Our individuality is an intricate mix of character traits. Some attributes are inborn, others are acquired. Some are less changeable, while others may be more influenced by our upbringing, our circumstances, and our choice. Our personalities are also affected by the habits we form throughout our lives that are expressed through our behavior. And as we live through every day, we are also imperceptibly but invariably and constantly changing. This change may not be apparent in the span of a week or a month, but it is happening nonetheless, and because of it, we are not the same people at forty that we were at twenty, and still more different at sixty than we were at forty. The interplay of all of the above produces our unique personality, including the level of day-to-day happiness we feel.
Happiness is commonly thought of as an inborn feature, which cannot be taught or learned. However, the recent emergence of the science of positive psychology challenged this opinion. Renowned happiness psychologists such as Martin Seligman and Sonja Lyubomirsky believe that the level of our happiness is made up of several components. They estimate that it is about fifty percent our genetic capacity for happiness, about ten percent our circumstances, and the rest forty percent of our happiness level is made up by our voluntary control.
Thus, a large portion of our ability to feel happier depends on our own desire, choice, mindfulness, attitude toward outside circumstances, as well as our skills at being happy.
As a skill, being happy can be learned like any other skill. As we acquire knowledge and understanding about it, and as we consistently practice it, it becomes automatic.
Consider any skill you are good at, either physical or intellectual, such as walking, reading, writing, typing, driving a car, crocheting, cooking, dancing ballet en pointe, playing guitar, etc. It is difficult in the very beginning (if we can remember this far back), we cannot do it properly, we may even get frustrated, and dislike this skill. But if we continue practicing it, gradually we become able to exercise it without much thinking.
For example, think about the process of learning to speak a foreign language. Usually, we cannot just listen to it and begin speaking at once. In fact, when we start, we do not begin with the speaking at all, but with learning of the basics, the building blocks - the letters, the sounds, the rules. We have to think about every word first, making mistakes with tenses and sentence structure. The more we practice, the faster it becomes automatic, thoughts translate into words, and sentences flow without our conscious effort. Speaking a foreign language fluently may take a year or ten years. Some people have a talent for it and can learn several languages rather easily. Others may struggle with this skill. But even they will speak well enough if they practice a lot.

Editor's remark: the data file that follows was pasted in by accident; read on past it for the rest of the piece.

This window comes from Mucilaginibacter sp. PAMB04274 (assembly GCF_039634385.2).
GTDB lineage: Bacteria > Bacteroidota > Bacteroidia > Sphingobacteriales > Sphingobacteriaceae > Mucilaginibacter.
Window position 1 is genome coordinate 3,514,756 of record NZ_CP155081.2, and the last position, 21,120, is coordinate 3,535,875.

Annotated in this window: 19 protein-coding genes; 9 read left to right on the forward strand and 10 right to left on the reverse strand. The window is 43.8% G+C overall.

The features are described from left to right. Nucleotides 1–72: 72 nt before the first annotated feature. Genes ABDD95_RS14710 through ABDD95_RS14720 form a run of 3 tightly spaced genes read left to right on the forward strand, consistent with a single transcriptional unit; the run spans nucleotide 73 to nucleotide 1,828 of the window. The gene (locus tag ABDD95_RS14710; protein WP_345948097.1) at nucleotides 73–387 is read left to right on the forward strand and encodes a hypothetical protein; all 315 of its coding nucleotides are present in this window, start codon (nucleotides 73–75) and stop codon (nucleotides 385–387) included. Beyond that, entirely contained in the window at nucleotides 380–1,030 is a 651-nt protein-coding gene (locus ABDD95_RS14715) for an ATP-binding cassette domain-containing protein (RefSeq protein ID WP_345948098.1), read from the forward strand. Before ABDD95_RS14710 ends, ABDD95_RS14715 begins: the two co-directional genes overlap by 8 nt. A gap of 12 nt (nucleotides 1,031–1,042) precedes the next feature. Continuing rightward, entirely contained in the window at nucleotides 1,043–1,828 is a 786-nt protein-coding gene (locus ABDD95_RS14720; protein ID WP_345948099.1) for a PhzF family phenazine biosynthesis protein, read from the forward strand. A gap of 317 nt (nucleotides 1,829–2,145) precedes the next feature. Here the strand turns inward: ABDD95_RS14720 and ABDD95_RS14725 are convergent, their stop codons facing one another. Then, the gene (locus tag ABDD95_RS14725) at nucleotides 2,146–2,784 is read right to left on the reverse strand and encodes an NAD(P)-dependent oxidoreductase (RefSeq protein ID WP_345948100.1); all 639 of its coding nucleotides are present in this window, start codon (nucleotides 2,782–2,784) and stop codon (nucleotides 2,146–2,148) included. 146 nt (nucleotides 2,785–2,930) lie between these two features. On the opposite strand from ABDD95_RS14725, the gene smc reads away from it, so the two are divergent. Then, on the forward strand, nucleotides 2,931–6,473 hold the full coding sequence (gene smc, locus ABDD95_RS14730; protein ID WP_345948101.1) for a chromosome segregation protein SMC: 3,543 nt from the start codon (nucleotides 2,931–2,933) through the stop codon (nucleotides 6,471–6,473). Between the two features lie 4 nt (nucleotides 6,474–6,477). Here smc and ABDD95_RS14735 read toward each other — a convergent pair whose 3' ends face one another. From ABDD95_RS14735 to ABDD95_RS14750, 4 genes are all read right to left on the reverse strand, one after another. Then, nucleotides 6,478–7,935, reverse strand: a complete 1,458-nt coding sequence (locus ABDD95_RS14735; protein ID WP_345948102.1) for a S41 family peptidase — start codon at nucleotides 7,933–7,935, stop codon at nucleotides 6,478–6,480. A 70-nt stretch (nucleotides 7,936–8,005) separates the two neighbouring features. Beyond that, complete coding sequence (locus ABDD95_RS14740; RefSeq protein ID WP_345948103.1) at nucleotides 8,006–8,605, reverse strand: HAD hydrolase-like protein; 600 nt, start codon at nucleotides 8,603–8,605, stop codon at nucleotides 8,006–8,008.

Acquisition of any skill or trait follows the same pattern. First, we gather some knowledge about what that skill is and why we need to master it. Once we decide we need this skill, we first learn the theory about it. Then we practice it. In the beginning we must focus on the desired skill, thinking about every minor detail, exerting effort to get it right. We have to make a conscious effort to repetitively apply the body of knowledge we have. With repetition and the growth of our understanding, the skills become familiar, easy and even automatic. The skills we practice all the time become second nature.
A character trait such as happiness in large part is also a product of repetitive behavior of a certain kind. We may have forgotten how we have gotten the way we feel and behave today, but little by little, we formed habits to automatically react with certain kinds of attitudes toward certain factors. As adults with formed personality, we observe the results - the set of our habitual attitudes and behaviors, our established mental outlook on life.
Happiness is not the only personality trait that can be managed. On the other end of our personality spectrum there is anger. Similarly to happiness, it is partially our disposition, partially an emotion that depends on our circumstances, partially an expression of our habits. Although it may be argued that some people are born predisposed to be more angry or more agreeable, there are anger management classes that successfully teach people how to take control of their anger. We can control our anger, if we put our minds to it. In the same way, we can learn to master our happiness.
People are born inclined toward some traits, and happiness comes easier to some than others, but it is a combination of nature and nurture. And we are in charge of nurture. Which means it can be taught, and should be taught, like a foreign language, starting from school and throughout our lives.